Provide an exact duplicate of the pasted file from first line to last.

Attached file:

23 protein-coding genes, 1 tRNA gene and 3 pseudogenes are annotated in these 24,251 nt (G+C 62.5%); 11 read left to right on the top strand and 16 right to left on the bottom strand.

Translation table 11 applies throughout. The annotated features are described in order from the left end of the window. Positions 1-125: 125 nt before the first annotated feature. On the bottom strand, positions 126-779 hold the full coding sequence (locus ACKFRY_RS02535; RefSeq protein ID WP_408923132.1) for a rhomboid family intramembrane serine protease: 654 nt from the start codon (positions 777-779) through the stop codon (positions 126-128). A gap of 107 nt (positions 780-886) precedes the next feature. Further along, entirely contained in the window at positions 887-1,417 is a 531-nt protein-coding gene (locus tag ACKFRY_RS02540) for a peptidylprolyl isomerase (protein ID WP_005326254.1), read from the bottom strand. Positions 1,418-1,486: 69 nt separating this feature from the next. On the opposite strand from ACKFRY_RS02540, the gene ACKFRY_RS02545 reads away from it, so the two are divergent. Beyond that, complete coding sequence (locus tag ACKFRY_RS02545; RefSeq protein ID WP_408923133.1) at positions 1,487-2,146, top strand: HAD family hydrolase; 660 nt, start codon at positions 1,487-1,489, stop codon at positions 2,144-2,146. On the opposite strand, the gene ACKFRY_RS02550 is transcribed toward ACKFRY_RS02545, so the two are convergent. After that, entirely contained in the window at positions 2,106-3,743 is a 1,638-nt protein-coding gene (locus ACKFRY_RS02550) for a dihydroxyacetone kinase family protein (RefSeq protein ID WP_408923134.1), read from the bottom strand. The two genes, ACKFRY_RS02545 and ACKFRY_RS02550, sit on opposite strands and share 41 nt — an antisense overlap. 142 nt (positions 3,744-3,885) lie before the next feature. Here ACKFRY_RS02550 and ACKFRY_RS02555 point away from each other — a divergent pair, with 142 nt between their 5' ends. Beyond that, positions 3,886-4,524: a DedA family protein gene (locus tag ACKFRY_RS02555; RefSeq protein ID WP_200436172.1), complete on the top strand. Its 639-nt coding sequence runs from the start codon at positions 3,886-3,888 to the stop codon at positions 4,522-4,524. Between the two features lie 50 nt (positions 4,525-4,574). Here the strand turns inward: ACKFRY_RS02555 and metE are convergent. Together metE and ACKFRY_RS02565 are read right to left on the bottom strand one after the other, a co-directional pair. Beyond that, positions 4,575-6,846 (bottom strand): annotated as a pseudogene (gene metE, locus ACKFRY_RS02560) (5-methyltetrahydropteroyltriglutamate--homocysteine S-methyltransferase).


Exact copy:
23 protein-coding genes, 1 tRNA gene and 3 pseudogenes are annotated in these 24,251 nt (G+C 62.5%); 11 read left to right on the top strand and 16 right to left on the bottom strand.

Translation table 11 applies throughout. The annotated features are described in order from the left end of the window. Positions 1-125: 125 nt before the first annotated feature. On the bottom strand, positions 126-779 hold the full coding sequence (locus ACKFRY_RS02535; RefSeq protein ID WP_408923132.1) for a rhomboid family intramembrane serine protease: 654 nt from the start codon (positions 777-779) through the stop codon (positions 126-128). A gap of 107 nt (positions 780-886) precedes the next feature. Further along, entirely contained in the window at positions 887-1,417 is a 531-nt protein-coding gene (locus tag ACKFRY_RS02540) for a peptidylprolyl isomerase (protein ID WP_005326254.1), read from the bottom strand. Positions 1,418-1,486: 69 nt separating this feature from the next. On the opposite strand from ACKFRY_RS02540, the gene ACKFRY_RS02545 reads away from it, so the two are divergent. Beyond that, complete coding sequence (locus tag ACKFRY_RS02545; RefSeq protein ID WP_408923133.1) at positions 1,487-2,146, top strand: HAD family hydrolase; 660 nt, start codon at positions 1,487-1,489, stop codon at positions 2,144-2,146. On the opposite strand, the gene ACKFRY_RS02550 is transcribed toward ACKFRY_RS02545, so the two are convergent. After that, entirely contained in the window at positions 2,106-3,743 is a 1,638-nt protein-coding gene (locus ACKFRY_RS02550) for a dihydroxyacetone kinase family protein (RefSeq protein ID WP_408923134.1), read from the bottom strand. The two genes, ACKFRY_RS02545 and ACKFRY_RS02550, sit on opposite strands and share 41 nt — an antisense overlap. 142 nt (positions 3,744-3,885) lie before the next feature. Here ACKFRY_RS02550 and ACKFRY_RS02555 point away from each other — a divergent pair, with 142 nt between their 5' ends. Beyond that, positions 3,886-4,524: a DedA family protein gene (locus tag ACKFRY_RS02555; RefSeq protein ID WP_200436172.1), complete on the top strand. Its 639-nt coding sequence runs from the start codon at positions 3,886-3,888 to the stop codon at positions 4,522-4,524. Between the two features lie 50 nt (positions 4,525-4,574). Here the strand turns inward: ACKFRY_RS02555 and metE are convergent. Together metE and ACKFRY_RS02565 are read right to left on the bottom strand one after the other, a co-directional pair. Beyond that, positions 4,575-6,846 (bottom strand): annotated as a pseudogene (gene metE, locus ACKFRY_RS02560) (5-methyltetrahydropteroyltriglutamate--homocysteine S-methyltransferase).